Figure 2: Anti-tumor effect of combination treatment. (A) Representative pictures of abdominal MRI 1, 2 and 3 scan of non-treated rat and rat treated by combination treatment. (B) Tumor progression assessment by comparison of tumor size on MRI 1, 2 and 3 in Control, sorafenib, ARQ 092 and Combination group. (C) Macroscopic examination of livers with assessment of tumor size (middle panel) and tumor number at the surface of livers (right panel). (D) Representative images of nuclear Ki67 staining (arrow), 20x magnification with quantification of Ki67 staining per high power field (HPF). (E) Representative images of apoptosis induction (right panel) determined by TUNEL immunostaining (arrow), 20x magnification with quantification of apoptotic cells per HPF. (F) qPCR analysis of alpha fetoprotein (AFP) gene expression in tumor liver samples. The scale of the Y axes are Log 10, control was set as 1, values are means ± SE, n=7/group. Comparison of means was done by ANOVA test with Tukey correction.

MRI analyses were further confirmed by macroscopic examination of the liver (Figure 2C), which revealed significantly smaller mean tumor size in the sorafenib (6.3 ± 0.8 mm), ARQ 092 (6.2 ± 0.8 mm) and combination group (3.0 ± 1.1 mm) compared to the control rats (9.9 ± 1.1 mm) with statistical significance p=0.0092, p=0.0101 and p<0.0001, respectively. Mean tumor size in the combination group was significantly reduced compared to single agents, sorafenib (p=0.0187) or ARQ 092 (p=0.0308), confirming that the combination treatment is superior to the single agents.

The macroscopic counting of tumors revealed a significantly lower number in rats treated by ARQ 092 and the combination group compared to the control and sorafenib groups. In fact, while the mean number of tumors on the liver surface of the control rats was 109.5±14.5, significant reduction was observed in the ARQ 092 treated rats (31.5±14.8; p<0.0001) and in the combination (21.21±14.5; p<0.0001). Similarly, the ARQ 092 and combination groups displayed a significantly lower number of tumors compared to tumor numbers (69.21±11.5) in the sorafenib-treated animals (p=0.0188 and p=0.0016 respectively), Figure 2C. Accordingly, the frequency of Ki67-positive nuclei was significantly reduced in ARQ 092 (p=0.0421) and in the combination group (p=0.0206) compared to the control group. The combination treatment also significantly reduced the Ki67 proliferation marker compared to sorafenib group (p=0.0487), Figure 2D. TUNEL immunostaining showed that only the combination group significantly induced apoptosis (p=0.0272), Figure 2E. The sorafenib treatment showed no statistical significance for Ki67 (89.8 ± 12.1 % of control, p=0.9563) or TUNEL (124.9 ± 9.6 % of control, p=0.4566), Figure 2D and 2E.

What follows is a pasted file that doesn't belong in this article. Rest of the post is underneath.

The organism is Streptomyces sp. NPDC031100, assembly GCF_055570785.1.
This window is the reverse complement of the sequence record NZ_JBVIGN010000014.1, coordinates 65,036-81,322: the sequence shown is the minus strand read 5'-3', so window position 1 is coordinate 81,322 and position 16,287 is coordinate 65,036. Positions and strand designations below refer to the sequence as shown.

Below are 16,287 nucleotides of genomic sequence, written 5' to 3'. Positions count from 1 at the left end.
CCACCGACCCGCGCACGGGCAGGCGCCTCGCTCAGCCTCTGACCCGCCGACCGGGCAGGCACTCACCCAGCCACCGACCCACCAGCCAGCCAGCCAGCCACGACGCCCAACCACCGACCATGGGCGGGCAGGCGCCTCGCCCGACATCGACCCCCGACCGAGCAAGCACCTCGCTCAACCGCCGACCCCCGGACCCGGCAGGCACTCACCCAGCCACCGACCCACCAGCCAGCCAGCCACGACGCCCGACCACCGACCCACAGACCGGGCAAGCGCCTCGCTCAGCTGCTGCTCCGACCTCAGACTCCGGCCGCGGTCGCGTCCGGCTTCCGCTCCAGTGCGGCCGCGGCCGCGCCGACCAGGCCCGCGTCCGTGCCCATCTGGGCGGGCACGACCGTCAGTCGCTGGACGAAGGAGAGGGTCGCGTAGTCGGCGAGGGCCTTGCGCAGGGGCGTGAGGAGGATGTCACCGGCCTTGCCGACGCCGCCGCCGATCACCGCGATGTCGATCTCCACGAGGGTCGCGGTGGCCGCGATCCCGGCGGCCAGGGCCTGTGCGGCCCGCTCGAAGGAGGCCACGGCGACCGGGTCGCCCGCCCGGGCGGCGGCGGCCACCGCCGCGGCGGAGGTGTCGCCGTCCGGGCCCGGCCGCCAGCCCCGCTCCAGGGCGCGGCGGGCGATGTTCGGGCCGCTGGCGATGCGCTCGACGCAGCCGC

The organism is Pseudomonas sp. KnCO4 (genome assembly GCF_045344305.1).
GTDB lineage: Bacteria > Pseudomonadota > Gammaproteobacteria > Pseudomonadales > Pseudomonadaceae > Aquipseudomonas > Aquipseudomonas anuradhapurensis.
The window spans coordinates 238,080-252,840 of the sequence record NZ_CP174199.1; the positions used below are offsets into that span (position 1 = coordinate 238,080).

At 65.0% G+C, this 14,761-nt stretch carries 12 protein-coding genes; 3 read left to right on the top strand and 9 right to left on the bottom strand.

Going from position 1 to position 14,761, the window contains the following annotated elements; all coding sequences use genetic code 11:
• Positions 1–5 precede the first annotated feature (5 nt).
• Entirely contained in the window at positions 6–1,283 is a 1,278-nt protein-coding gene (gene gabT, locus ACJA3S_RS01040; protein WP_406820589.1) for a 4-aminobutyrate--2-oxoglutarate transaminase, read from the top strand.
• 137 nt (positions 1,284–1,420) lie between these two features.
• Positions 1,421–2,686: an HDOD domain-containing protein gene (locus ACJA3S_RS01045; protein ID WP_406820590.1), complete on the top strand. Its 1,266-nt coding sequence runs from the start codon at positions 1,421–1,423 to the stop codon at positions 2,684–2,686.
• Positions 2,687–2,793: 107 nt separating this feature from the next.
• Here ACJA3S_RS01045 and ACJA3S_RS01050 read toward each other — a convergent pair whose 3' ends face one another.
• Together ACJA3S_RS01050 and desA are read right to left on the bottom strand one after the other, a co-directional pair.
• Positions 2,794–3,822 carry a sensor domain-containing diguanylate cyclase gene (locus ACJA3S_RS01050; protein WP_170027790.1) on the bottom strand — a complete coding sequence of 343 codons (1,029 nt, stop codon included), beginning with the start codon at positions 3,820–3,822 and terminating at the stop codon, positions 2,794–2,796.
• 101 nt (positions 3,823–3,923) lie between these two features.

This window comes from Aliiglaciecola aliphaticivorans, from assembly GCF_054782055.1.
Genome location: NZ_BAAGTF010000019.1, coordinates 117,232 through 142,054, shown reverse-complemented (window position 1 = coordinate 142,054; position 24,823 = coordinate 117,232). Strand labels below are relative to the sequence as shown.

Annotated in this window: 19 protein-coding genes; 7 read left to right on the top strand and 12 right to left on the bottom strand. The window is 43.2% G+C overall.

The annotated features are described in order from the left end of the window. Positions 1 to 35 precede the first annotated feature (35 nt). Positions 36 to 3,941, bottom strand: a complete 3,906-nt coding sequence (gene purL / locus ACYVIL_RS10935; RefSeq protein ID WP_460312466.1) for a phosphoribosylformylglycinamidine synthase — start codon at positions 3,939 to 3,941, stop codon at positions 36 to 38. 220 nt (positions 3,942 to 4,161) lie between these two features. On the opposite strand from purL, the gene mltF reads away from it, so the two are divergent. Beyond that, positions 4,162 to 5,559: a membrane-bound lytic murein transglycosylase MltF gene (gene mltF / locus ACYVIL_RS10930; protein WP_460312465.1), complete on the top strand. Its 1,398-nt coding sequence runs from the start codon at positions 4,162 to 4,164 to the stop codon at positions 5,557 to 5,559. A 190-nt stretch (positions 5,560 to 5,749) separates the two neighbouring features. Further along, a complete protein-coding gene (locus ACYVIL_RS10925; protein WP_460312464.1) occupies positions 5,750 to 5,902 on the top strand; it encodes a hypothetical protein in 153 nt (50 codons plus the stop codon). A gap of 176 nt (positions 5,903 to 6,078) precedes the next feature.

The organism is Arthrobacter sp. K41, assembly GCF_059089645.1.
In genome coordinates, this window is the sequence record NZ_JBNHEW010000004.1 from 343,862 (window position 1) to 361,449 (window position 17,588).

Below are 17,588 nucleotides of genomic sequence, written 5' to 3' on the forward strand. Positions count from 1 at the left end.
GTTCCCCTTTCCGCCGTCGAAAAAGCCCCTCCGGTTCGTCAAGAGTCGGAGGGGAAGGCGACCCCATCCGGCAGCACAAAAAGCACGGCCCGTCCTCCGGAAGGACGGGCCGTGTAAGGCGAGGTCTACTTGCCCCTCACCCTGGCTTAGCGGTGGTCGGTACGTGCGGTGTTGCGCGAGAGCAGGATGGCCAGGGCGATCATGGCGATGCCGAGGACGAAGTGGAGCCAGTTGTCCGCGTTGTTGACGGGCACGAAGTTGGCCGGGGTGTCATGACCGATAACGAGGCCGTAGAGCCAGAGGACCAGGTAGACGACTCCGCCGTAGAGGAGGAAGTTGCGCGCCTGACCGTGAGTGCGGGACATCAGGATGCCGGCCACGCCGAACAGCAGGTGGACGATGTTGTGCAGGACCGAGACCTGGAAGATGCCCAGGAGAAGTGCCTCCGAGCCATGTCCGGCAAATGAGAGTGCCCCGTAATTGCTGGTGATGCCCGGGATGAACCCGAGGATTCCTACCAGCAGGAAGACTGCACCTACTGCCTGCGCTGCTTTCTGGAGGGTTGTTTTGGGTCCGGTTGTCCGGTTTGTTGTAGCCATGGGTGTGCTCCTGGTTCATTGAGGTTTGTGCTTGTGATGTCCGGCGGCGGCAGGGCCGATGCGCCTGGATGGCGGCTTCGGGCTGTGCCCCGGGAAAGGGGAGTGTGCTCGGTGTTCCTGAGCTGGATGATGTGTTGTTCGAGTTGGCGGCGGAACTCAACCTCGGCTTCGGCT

Real time qPCR analyses of alpha fetoprotein (AFP), HCC tumor marker, showed a reduced expression in all treated groups compared to the control (Figure 2F), with a much stronger effect in the combination group (p=0.0138).

Overall, we observed an additive effect of the combination of sorafenib and ARQ 092 on tumor progression and tumor size. Moreover, the combination significantly reduced tumor proliferation in DEN-induced HCC rat model, and was clearly more effective than sorafenib and/or ARQ 092 monotherapies.

Effect of combination treatment on tumor vascularization and liver fibrosis

Anti-angiogenic effect of treatment was determined by immunostaining of liver tissue, using a rat-specific anti-CD34 antibody. Major structural abnormalities of the vasculature were observed in control livers, and tissues from all treated groups demonstrated normalization of vasculature, Figure 3A. Similarly, the quantification of vascular density revealed that both sorafenib and ARQ 092 significantly decreased angiogenesis, but to smaller extent than the combination treatment. In fact, sorafenib decreased vascular density by 30% (p=0.0012), ARQ 092 by 58% (p<0.0001) and the combination by 75% (p<0.0001) compared to non-treated rats (Figure 3B). The gene expression of hypoxia-inducible factor (HIF-1), considered a marker of tumor hypoxia, tended to be decreased by all treatments but only the combination treatment significantly reduced HIF-1 expression in tumor tissue compared to the control (p=0.0194), Figure 3C.

Effect of Combination treatment on tumor vascularization and liver fibrosis.